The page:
Senior Evan Allen overcomes odds every time he steps onto the field for the Hannibal football team.

Evan Allen looked out the window and watched intently as plays unfolded on a football practice field in plain sight from his family's residence in Hannibal.

The sprouting adolescent wanted nothing more than to be just like one of the boys on the team.

It seemed impossible. 

Allen was born profoundly deaf. 

Fast forward to present day, the senior is a star for the Hannibal High School football team, leading the Pirates with 14 tackles for loss and 5 1/2 sacks this season while also reeling in 118 yards receiving and a touchdown.

The 6-foot-4, 240-pound beast is a force to be reckoned with — cochlear implants and all.

“I would watch the football team play on the field because it was right across the house that we stayed in," Allen said. "I was like, 'Wow, I really want to play, but I don't think I can because of my deafness.' But I was wrong. You can do it. Nothing is impossible because you can always overcome things.

“I want to be an inspiration to other people like me."

Intricacies of the game

Some of Allen's best qualities as a bull-rushing defensive end can be attributed to habits he's mastered in order to overcome his hearing impairment. 

He pays close attention to the intricacies of the game. 

“One of the things I've learned is to focus and communicate with my teammates,” Allen said. “I would say I listen better than a normal person. And with my condition, I'm always focusing more because I don't want to miss anything. I'm always alert. I always keep my eyes open. That's helped me a lot.”

There are times Allen appears to overcome his hearing troubles with such ease that fellow senior captain Wyatt Waelder can forget about the impairment altogether. 

Allen's condition was especially easy to overlook on Friday, Oct. 6, when the senior roared into the Marshall backfield for a safety and finished with a game-high four stops for loss in a 48-10 win. 

There wasn't anything or anyone that could get in Allen's way.

“Evan is a man,” Waelder said. “He's tough to stop no matter where he's at. He's a matchup nightmare for most teams. Nobody can really guard him, and nobody can stop him when he's coming off the edge. It's pretty cool how he can overcome everything so easy.”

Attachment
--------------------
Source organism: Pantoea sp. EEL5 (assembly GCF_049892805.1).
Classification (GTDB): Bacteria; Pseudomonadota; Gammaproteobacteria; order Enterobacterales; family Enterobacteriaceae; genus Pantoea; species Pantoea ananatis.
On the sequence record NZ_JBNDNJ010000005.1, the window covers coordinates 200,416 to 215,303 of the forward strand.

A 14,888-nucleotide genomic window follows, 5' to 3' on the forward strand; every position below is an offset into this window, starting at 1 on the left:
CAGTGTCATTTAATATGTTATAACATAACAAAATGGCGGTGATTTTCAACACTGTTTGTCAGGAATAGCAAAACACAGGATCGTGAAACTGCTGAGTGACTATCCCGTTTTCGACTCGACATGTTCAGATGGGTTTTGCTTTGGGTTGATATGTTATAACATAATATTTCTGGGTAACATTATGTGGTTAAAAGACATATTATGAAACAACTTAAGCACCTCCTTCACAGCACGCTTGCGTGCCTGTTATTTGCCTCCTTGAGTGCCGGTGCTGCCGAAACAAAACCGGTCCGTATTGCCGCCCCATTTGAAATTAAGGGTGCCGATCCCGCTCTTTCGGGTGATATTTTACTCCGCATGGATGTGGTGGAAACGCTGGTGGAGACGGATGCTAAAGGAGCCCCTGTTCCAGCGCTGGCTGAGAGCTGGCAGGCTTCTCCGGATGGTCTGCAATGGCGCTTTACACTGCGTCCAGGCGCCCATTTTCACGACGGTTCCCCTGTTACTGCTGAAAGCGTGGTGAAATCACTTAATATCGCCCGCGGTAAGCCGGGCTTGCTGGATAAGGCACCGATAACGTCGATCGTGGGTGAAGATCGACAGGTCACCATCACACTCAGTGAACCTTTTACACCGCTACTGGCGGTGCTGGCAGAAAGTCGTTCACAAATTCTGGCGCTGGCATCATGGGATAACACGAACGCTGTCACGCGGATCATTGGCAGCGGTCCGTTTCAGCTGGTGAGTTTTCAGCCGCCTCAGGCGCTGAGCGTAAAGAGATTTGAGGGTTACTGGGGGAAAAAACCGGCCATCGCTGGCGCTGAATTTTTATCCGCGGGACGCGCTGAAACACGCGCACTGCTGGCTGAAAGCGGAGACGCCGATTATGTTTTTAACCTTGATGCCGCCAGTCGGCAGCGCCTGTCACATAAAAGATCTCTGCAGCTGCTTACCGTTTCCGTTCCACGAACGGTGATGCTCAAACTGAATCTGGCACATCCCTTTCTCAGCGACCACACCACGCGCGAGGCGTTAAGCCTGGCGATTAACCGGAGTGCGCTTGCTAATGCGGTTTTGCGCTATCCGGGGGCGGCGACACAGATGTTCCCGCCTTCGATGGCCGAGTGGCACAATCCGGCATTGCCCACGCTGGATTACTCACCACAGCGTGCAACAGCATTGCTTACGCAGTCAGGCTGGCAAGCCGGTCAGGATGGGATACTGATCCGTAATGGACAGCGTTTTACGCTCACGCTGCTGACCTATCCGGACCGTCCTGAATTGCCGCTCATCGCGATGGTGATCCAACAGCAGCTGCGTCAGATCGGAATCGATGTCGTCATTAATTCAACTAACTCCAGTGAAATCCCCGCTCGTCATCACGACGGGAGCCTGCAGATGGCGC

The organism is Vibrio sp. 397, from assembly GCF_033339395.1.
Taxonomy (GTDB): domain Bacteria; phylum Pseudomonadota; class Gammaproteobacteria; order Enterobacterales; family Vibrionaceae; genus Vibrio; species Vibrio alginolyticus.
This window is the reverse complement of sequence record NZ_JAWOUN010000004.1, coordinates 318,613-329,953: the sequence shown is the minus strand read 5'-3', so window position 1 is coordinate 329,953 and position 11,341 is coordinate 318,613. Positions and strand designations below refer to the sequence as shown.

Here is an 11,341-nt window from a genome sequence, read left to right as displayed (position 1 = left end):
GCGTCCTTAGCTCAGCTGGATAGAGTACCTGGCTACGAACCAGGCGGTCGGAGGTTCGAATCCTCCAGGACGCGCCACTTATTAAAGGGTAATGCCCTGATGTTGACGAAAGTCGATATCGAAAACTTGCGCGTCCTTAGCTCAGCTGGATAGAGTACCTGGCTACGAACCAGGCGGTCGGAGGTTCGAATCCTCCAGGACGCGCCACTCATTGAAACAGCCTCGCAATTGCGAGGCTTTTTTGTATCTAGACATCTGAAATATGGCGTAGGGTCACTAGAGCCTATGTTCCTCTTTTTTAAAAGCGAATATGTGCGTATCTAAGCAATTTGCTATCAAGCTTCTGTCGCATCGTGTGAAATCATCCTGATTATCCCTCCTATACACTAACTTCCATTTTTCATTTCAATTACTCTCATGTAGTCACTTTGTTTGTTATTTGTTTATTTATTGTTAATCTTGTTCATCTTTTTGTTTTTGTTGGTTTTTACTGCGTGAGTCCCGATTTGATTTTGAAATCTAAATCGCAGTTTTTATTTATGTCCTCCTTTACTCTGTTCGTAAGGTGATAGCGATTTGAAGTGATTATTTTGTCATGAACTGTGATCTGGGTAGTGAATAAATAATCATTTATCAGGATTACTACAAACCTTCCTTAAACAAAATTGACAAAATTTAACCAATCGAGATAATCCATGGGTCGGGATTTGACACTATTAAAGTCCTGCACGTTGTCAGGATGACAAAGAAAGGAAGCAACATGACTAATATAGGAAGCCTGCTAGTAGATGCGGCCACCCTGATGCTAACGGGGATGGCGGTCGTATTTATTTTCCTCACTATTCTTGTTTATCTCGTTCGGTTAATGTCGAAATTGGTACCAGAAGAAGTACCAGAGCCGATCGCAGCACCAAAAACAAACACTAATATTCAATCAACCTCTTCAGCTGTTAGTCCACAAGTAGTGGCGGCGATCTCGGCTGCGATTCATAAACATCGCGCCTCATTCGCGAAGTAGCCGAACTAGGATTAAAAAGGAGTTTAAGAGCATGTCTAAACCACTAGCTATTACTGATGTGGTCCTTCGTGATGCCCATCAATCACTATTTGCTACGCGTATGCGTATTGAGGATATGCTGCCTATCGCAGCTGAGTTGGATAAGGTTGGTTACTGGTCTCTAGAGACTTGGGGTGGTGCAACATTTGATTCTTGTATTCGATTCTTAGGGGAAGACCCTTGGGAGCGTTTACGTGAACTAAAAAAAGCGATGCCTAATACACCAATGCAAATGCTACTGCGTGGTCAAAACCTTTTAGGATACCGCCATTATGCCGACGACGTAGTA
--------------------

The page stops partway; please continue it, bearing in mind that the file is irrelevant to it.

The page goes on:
Challenging start

“It was a little tough at first.”

Allen utters these words while reflecting on what it was like to join the Hannibal Middle School football squad in seventh grade.

That year was his first playing the sport, and it wasn't easy. 

“I was playing for the first time and it was hard to hear teammates because they had never had a person like me on their team before,” Allen admitted.

The first order of business was to get a special helmet that allowed space for Allen's hearing device, which he has had in his right ear since he was 1 year old. (This February, he underwent surgery to install an implant in his left ear.)

Allen's teammates slowly but surely grew accustomed to using hand signals to communicate with him. The quarterback was instructed to speak succinctly in the huddle and repeat sentences until the lineman understood.

Standing head and shoulders over many his age, Allen didn't take long to turn heads on the field, developing into a two-way player on both the offensive and defensive lines. 

By the time Allen was a sophomore, longtime Hannibal coach Mark St. Clair bumped him up to the varsity roster, where he has remained ever since.

“When you think of Evan, you think of an athlete that's also got size,” St. Clair said of Allen. “He's not only athletic but he's a big fella. He runs well. He's obviously had some obstacles, but he's found a way to make things work in his favor.” 

Family support